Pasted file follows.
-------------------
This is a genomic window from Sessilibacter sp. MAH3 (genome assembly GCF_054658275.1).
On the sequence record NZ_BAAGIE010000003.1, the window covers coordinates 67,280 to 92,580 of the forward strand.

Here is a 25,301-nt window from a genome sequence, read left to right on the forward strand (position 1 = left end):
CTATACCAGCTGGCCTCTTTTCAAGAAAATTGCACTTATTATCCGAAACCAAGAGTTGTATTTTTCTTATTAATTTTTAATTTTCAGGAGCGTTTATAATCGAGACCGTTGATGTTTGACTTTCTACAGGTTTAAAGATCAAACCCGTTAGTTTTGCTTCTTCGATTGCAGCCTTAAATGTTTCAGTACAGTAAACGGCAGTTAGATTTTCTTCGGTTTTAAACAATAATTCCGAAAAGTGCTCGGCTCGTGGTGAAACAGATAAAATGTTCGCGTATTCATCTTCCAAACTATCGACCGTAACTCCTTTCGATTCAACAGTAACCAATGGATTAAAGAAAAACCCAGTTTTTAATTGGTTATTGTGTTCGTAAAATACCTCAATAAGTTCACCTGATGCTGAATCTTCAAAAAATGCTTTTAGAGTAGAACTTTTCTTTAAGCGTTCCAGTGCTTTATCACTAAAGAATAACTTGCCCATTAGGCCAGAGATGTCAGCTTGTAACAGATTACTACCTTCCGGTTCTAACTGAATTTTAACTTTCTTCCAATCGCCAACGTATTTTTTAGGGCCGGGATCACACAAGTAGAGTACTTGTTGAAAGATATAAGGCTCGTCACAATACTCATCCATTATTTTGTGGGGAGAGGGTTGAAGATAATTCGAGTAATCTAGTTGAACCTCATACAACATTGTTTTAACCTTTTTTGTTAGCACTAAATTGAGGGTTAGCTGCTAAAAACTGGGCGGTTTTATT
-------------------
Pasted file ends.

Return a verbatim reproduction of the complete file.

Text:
This is a genomic window from Sessilibacter sp. MAH3 (genome assembly GCF_054658275.1).
On the sequence record NZ_BAAGIE010000003.1, the window covers coordinates 67,280 to 92,580 of the forward strand.

Here is a 25,301-nt window from a genome sequence, read left to right on the forward strand (position 1 = left end):
CTATACCAGCTGGCCTCTTTTCAAGAAAATTGCACTTATTATCCGAAACCAAGAGTTGTATTTTTCTTATTAATTTTTAATTTTCAGGAGCGTTTATAATCGAGACCGTTGATGTTTGACTTTCTACAGGTTTAAAGATCAAACCCGTTAGTTTTGCTTCTTCGATTGCAGCCTTAAATGTTTCAGTACAGTAAACGGCAGTTAGATTTTCTTCGGTTTTAAACAATAATTCCGAAAAGTGCTCGGCTCGTGGTGAAACAGATAAAATGTTCGCGTATTCATCTTCCAAACTATCGACCGTAACTCCTTTCGATTCAACAGTAACCAATGGATTAAAGAAAAACCCAGTTTTTAATTGGTTATTGTGTTCGTAAAATACCTCAATAAGTTCACCTGATGCTGAATCTTCAAAAAATGCTTTTAGAGTAGAACTTTTCTTTAAGCGTTCCAGTGCTTTATCACTAAAGAATAACTTGCCCATTAGGCCAGAGATGTCAGCTTGTAACAGATTACTACCTTCCGGTTCTAACTGAATTTTAACTTTCTTCCAATCGCCAACGTATTTTTTAGGGCCGGGATCACACAAGTAGAGTACTTGTTGAAAGATATAAGGCTCGTCACAATACTCATCCATTATTTTGTGGGGAGAGGGTTGAAGATAATTCGAGTAATCTAGTTGAACCTCATACAACATTGTTTTAACCTTTTTTGTTAGCACTAAATTGAGGGTTAGCTGCTAAAAACTGGGCGGTTTTATT